I am working on another project and whilst doing so, I was reintroduced to a kind of irritating problem with Desktop Linux. Nothing huge, just annoying enough. Formatting Removable or USB media. This is one area where I agree with the statement that Linux is not as easy to use as Windows. The Linux solutions work but it seems to lack some elegance.
Method #1: The Terminal
Before you start issuing any Format commands, be sure you know what the device name is. The way I prefer is by inserting the drive into the computer and and run in terminal:
You’ll see a lot of text and toward the end look for something that reads like:
[109951.128820] sd 6:0:0:0: Attached scsi generic sg3 type 0
[109951.128995] sd 6:0:0:0: [sdc] No Caching mode page found
[109951.128997] sd 6:0:0:0: [sdc] Assuming drive cache: write through
[109951.136745] sd 6:0:0:0: [sdc] Attached SCSI removable disk
That tells me that the device name is sdc and I know that it is mounted under /dev. So this USB drive is /dev/sdc
to verify run:
If your computer mounted the drive you can take a look at the listing. Somewhere you should see the last drive you plugged in along with the Size of the drive, How much is Used, How much Available, Use of drive as a percentage and where if anyplace it is mounted. In my case:
Filesystem Size Used Avail Use% Mounted on
/dev/sdc 7.5G 946M 6.6G 13% /run/media/cubiclenate/XFER
For the following examples, replace the “X” with your particular drive letter.
Next you need to ask yourself, do you wish to share the contents of this drive with non-Linux machines. If the answer is “yes” than you will need to format in FAT or NTFS.
Format with FAT or in this case VFAT
sudo mkfs.vfat /dev/sdX
Format with NTFS (New Technology File System), more common since Windows XP
sudo mkfs.ntfs /dev/sdX
If this drive is just for you and your Linux buddies, go with a Linux file system. They are “better” in many ways.
Format with EXT4 File System
sudo mkfs.ext4 /dev/sdX
Or, if you are feeling it, go with XFS
sudo mkfs.xfs /dev/sdX
This process isn’t hard just not as straight forward to a new user and if you don’t spend your life in the terminal, these commands can easily be forgotten.
Method #2: Quick USB Formatter
A more graphical, KDE Plasma, friendly feeling option is this USB Format application. This is not in the Official openSUSE repositories.
What is nice about this application is that it is very straight forward. After installation, just typing USB will bring this up in the menu / quick launcher as “USB Format”. The executable is located here:
The interface is very straight forward, you select the device, in this case /dev/sdc and it will NOT allow you to select your system drives so there is no shot at making a mistake here. You can select the file system but XFS is not an option. There is a field to type in a label if you so choose as well.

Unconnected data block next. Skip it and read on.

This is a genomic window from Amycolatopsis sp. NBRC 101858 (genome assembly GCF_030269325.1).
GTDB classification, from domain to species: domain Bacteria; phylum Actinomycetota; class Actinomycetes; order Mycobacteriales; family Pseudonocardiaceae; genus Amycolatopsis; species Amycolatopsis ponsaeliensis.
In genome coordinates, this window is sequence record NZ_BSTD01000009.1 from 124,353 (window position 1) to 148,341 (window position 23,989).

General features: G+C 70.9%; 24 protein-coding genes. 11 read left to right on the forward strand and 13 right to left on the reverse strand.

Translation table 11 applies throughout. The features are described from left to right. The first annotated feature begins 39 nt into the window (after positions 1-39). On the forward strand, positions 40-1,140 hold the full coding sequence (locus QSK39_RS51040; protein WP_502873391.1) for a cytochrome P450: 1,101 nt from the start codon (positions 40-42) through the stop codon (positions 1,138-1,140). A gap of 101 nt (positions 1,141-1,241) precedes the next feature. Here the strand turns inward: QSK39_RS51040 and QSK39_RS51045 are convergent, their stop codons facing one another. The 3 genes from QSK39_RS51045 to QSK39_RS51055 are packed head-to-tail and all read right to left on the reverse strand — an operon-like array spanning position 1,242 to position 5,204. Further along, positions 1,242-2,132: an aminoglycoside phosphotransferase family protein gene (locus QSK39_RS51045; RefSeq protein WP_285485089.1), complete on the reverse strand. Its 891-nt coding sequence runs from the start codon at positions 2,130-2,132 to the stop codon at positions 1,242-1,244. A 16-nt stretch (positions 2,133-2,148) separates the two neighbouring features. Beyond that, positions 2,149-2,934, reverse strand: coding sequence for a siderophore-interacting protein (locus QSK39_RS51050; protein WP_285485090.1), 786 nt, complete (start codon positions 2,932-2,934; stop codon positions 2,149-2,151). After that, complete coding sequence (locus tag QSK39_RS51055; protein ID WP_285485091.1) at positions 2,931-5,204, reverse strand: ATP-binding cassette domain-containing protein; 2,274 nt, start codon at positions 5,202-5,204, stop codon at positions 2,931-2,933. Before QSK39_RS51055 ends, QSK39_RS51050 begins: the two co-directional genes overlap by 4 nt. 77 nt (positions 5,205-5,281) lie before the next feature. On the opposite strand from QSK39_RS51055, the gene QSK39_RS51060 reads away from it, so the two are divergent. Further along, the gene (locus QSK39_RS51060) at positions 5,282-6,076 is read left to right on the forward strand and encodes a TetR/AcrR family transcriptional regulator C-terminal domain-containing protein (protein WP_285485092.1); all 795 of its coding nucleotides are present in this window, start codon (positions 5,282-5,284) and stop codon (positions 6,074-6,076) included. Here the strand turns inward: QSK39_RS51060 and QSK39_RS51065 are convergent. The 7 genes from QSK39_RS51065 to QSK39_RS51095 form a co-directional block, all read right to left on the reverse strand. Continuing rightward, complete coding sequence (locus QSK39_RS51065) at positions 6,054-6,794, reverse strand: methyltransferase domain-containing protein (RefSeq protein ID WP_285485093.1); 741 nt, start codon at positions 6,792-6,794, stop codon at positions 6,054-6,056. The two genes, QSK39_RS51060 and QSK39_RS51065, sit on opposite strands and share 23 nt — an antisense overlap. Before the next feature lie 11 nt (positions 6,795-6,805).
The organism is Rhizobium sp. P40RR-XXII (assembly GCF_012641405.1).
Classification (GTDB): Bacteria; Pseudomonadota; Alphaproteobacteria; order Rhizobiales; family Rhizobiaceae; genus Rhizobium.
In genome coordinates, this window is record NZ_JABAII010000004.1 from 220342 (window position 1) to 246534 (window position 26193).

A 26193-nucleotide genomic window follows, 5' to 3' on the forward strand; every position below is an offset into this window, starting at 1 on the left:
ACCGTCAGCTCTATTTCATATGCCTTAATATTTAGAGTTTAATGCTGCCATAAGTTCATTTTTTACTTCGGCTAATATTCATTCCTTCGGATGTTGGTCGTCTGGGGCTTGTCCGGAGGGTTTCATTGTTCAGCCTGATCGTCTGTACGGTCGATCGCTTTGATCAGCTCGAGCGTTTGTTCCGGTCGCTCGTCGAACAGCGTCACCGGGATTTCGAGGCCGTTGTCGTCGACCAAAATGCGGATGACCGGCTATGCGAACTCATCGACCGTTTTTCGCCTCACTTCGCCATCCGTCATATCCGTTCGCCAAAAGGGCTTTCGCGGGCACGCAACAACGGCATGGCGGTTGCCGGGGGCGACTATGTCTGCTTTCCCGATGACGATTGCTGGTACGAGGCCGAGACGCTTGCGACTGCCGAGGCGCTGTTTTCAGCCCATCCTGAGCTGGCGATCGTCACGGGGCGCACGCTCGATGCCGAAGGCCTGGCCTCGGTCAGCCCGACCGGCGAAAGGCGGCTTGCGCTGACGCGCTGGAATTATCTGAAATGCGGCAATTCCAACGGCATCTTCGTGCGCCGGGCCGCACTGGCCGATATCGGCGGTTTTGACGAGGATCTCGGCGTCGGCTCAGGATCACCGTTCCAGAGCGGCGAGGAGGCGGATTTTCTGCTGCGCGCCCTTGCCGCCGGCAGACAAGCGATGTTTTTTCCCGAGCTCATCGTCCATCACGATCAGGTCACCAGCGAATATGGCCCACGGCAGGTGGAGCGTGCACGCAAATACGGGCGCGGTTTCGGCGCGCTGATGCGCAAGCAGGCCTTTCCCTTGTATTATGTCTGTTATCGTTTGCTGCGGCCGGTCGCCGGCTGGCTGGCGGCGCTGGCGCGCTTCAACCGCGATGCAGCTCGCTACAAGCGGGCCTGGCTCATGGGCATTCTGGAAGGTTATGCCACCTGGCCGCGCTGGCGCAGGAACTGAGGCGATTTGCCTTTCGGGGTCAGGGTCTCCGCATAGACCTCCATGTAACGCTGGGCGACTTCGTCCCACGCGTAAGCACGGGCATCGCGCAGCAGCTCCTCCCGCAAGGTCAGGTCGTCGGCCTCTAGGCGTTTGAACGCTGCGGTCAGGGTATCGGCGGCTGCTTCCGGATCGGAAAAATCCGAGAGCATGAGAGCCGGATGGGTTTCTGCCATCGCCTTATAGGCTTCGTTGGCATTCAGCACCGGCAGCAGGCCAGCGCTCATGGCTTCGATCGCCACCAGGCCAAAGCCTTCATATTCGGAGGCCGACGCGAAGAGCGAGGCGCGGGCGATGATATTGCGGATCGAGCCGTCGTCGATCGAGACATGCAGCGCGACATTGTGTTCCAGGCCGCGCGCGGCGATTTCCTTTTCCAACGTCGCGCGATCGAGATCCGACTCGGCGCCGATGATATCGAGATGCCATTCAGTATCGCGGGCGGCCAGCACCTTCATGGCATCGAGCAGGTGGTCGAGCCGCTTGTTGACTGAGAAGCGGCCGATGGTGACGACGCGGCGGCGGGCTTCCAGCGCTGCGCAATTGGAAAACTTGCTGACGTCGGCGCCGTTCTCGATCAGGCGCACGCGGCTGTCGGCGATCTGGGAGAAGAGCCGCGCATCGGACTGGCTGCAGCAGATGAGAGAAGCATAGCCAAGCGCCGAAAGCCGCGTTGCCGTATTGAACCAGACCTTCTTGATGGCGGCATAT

Downside to this interface is that you can’t manage the partitions should you want to delete or add partitions on this drive. Also note, I am not able to format anything in the build in SD Card reader. If these are not a concern then this may be a fine solution for you.
Method #3: Gparted
Perhaps my preferred method for managing storage medium is Gparted. This is the Gnome Partition Editor and is one of the finest pieces of software I have ever used. It just does everything I need to do in a nice, intuitive, easy to use and extremely powerful tool for managing disks. It is described as an “industrial-strength” application for for creating, destroying, resizing, moving, checking and copying partitions, and the filesystems on them.
Gparted is available for both Tumbleweed and Leap, to install:
sudo zypper in gparted
This “do everything tool” for your disks will require root privileges and rightfully so. You can create space on disk for new operating systems, or even copy the file systems.
This has access to all the drives on the system, mounted or not. Also note that modification to SD Cards, as expected, is also not an issue.
This application is fantastic in how you an resize and move partitions around on a drive. The designers have taken great care in paying attention to the finer details of disk interaction.
After you are satisfied with the disk modifications, you commit to the changes by a check box labeled “Apply All Operations”.
Gparted also removes all ambiguity in what is supported with each file system. There is a great report you can review under View > File System Support.
Managing USB or Removable media isn’t exactly the most straight forward if you are new to Linux. This might not be true for all distributions or desktop interfaces but my experience on KDE Plasma over many years has been as such. Maybe it shouldn’t be a straight forward process as a user should know what they are doing before they start making any changes to any pieces of hardware and maybe it is also a non-issue as most removable media is already formatted and ready to go.
If you have any other thoughts on interacting with removable media. Please share, I am interested in knowing if there are other or better options out there.